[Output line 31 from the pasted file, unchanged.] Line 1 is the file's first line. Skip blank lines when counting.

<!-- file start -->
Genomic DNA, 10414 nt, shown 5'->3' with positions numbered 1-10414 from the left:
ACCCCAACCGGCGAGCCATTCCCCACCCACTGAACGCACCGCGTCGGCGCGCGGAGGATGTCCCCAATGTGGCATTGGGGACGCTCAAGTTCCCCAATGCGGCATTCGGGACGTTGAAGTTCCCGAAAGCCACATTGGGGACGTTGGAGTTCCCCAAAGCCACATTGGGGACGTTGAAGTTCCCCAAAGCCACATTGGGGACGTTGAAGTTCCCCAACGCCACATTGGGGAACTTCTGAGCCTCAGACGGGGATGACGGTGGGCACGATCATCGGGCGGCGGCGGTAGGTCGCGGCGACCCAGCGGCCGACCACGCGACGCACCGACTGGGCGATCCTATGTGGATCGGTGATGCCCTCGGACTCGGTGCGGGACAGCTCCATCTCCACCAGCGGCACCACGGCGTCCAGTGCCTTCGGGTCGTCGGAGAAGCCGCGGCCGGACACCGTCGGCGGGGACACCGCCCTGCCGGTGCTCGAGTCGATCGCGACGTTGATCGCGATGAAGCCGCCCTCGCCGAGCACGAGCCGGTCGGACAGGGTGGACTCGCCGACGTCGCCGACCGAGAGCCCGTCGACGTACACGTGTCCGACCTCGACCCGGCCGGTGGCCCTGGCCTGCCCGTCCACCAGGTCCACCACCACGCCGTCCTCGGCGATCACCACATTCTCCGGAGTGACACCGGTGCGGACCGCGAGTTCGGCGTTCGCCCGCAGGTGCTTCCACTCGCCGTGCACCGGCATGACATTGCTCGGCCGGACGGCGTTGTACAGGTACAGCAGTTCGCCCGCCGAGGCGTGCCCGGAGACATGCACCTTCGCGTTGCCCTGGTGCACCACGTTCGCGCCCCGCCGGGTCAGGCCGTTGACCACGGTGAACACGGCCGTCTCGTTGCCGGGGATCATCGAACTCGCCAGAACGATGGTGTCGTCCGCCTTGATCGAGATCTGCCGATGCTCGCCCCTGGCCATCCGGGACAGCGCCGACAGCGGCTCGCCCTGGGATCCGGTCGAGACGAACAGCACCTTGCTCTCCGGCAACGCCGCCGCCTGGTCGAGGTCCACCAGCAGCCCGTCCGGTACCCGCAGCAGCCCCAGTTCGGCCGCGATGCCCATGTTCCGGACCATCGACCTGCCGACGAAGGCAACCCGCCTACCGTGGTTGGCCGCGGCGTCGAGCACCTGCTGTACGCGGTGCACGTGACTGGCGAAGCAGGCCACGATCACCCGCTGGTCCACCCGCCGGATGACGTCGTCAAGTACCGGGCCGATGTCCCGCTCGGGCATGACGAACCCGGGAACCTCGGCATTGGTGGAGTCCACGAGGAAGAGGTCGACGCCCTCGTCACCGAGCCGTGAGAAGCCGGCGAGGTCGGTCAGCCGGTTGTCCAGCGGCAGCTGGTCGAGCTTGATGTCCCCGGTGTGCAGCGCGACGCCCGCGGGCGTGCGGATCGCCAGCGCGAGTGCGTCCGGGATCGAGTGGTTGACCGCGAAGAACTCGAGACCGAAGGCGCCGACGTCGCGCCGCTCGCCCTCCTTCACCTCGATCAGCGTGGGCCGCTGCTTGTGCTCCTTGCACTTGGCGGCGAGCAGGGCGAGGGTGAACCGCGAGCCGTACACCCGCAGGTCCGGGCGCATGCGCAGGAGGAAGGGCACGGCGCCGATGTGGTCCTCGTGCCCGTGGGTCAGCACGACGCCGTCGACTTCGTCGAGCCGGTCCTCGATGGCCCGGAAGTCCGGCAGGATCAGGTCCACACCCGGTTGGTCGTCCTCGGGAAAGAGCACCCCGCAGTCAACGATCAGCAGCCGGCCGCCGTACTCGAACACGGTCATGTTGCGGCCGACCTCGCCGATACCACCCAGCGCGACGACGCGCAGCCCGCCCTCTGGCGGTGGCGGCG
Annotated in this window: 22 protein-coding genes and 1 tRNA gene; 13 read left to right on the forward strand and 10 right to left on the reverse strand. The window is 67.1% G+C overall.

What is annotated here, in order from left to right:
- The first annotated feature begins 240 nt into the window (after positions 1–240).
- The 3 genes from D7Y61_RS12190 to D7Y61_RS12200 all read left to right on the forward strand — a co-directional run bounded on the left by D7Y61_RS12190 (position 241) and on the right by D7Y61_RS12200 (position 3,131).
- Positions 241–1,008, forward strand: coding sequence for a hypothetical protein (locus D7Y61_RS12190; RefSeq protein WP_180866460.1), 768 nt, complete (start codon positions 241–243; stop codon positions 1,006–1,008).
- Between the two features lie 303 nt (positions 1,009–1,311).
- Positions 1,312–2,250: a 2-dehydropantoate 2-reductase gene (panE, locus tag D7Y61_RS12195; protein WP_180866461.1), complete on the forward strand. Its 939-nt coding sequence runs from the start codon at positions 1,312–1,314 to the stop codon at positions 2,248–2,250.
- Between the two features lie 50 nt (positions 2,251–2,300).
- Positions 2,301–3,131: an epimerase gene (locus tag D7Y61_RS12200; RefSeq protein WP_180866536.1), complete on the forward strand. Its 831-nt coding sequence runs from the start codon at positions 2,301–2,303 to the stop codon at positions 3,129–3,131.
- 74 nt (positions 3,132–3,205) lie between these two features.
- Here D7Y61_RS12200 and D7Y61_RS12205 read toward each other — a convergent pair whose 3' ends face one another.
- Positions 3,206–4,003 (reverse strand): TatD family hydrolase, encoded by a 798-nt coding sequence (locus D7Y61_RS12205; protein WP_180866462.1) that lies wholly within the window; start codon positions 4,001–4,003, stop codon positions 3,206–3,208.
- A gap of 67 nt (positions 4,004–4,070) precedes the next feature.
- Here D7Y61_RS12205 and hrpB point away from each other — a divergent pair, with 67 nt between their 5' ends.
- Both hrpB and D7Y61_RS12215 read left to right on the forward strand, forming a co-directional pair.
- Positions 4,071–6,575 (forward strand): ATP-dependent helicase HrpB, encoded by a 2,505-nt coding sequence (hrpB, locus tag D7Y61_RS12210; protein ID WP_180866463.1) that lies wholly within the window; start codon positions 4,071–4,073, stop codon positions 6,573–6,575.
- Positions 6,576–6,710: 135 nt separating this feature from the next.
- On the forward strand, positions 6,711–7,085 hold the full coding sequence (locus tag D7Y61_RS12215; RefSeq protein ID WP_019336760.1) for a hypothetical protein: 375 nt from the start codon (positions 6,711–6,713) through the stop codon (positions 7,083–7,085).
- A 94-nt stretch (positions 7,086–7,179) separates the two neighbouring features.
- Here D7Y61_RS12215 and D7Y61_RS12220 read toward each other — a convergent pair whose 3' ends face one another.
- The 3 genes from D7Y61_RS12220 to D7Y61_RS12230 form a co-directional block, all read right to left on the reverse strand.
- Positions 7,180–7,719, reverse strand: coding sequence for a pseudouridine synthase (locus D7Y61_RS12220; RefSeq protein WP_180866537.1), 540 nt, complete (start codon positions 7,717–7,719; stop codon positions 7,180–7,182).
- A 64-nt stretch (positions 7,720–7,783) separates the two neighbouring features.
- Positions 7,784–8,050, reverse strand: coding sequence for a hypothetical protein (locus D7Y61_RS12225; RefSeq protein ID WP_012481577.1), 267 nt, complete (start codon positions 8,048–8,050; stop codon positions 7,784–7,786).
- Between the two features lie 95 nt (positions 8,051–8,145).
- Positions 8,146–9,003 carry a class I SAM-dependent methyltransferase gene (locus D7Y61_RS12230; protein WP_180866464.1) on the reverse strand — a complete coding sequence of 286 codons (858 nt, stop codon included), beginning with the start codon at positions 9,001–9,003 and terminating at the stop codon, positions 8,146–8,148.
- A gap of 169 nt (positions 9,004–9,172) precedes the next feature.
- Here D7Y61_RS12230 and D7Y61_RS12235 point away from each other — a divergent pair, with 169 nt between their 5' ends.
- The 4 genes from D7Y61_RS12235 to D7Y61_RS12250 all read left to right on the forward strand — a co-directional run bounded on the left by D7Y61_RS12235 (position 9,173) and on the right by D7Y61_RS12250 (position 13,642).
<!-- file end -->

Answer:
- The 4 genes from D7Y61_RS12235 to D7Y61_RS12250 all read left to right on the forward strand — a co-directional run bounded on the left by D7Y61_RS12235 (position 9,173) and on the right by D7Y61_RS12250 (position 13,642).